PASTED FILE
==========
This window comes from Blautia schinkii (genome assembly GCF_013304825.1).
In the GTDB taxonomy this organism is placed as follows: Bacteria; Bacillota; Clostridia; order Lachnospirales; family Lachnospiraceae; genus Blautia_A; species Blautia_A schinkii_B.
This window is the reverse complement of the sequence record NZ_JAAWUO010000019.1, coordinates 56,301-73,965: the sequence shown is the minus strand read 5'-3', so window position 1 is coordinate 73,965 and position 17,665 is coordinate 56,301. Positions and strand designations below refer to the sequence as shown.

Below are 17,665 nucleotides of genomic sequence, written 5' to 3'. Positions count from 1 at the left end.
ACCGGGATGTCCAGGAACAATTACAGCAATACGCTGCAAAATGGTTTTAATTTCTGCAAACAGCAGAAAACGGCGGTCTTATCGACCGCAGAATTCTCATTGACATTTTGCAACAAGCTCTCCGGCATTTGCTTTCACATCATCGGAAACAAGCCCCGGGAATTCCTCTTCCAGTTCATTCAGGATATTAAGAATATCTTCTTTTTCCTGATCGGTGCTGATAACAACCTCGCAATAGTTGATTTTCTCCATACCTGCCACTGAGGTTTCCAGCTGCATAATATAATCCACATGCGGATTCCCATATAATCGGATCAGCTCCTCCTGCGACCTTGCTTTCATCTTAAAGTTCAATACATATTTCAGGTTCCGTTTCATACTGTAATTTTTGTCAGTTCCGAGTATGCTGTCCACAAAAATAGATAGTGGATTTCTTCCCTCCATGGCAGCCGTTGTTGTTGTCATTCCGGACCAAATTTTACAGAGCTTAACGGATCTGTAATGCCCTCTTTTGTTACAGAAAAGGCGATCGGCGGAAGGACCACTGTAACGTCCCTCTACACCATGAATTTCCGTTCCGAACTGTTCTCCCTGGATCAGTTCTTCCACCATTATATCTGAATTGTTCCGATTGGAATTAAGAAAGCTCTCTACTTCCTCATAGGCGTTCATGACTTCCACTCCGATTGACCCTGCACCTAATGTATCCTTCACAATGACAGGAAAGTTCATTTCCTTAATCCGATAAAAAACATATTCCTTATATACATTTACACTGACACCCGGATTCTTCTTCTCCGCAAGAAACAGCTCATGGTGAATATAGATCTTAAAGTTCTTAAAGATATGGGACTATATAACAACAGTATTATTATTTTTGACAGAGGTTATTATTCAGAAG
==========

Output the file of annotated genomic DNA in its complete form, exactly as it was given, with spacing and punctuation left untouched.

This window comes from Blautia schinkii (genome assembly GCF_013304825.1).
In the GTDB taxonomy this organism is placed as follows: Bacteria; Bacillota; Clostridia; order Lachnospirales; family Lachnospiraceae; genus Blautia_A; species Blautia_A schinkii_B.
This window is the reverse complement of the sequence record NZ_JAAWUO010000019.1, coordinates 56,301-73,965: the sequence shown is the minus strand read 5'-3', so window position 1 is coordinate 73,965 and position 17,665 is coordinate 56,301. Positions and strand designations below refer to the sequence as shown.

Below are 17,665 nucleotides of genomic sequence, written 5' to 3'. Positions count from 1 at the left end.
ACCGGGATGTCCAGGAACAATTACAGCAATACGCTGCAAAATGGTTTTAATTTCTGCAAACAGCAGAAAACGGCGGTCTTATCGACCGCAGAATTCTCATTGACATTTTGCAACAAGCTCTCCGGCATTTGCTTTCACATCATCGGAAACAAGCCCCGGGAATTCCTCTTCCAGTTCATTCAGGATATTAAGAATATCTTCTTTTTCCTGATCGGTGCTGATAACAACCTCGCAATAGTTGATTTTCTCCATACCTGCCACTGAGGTTTCCAGCTGCATAATATAATCCACATGCGGATTCCCATATAATCGGATCAGCTCCTCCTGCGACCTTGCTTTCATCTTAAAGTTCAATACATATTTCAGGTTCCGTTTCATACTGTAATTTTTGTCAGTTCCGAGTATGCTGTCCACAAAAATAGATAGTGGATTTCTTCCCTCCATGGCAGCCGTTGTTGTTGTCATTCCGGACCAAATTTTACAGAGCTTAACGGATCTGTAATGCCCTCTTTTGTTACAGAAAAGGCGATCGGCGGAAGGACCACTGTAACGTCCCTCTACACCATGAATTTCCGTTCCGAACTGTTCTCCCTGGATCAGTTCTTCCACCATTATATCTGAATTGTTCCGATTGGAATTAAGAAAGCTCTCTACTTCCTCATAGGCGTTCATGACTTCCACTCCGATTGACCCTGCACCTAATGTATCCTTCACAATGACAGGAAAGTTCATTTCCTTAATCCGATAAAAAACATATTCCTTATATACATTTACACTGACACCCGGATTCTTCTTCTCCGCAAGAAACAGCTCATGGTGAATATAGATCTTAAAGTTCTTAAAGATATGGGACTATATAACAACAGTATTATTATTTTTGACAGAGGTTATTATTCAGAAG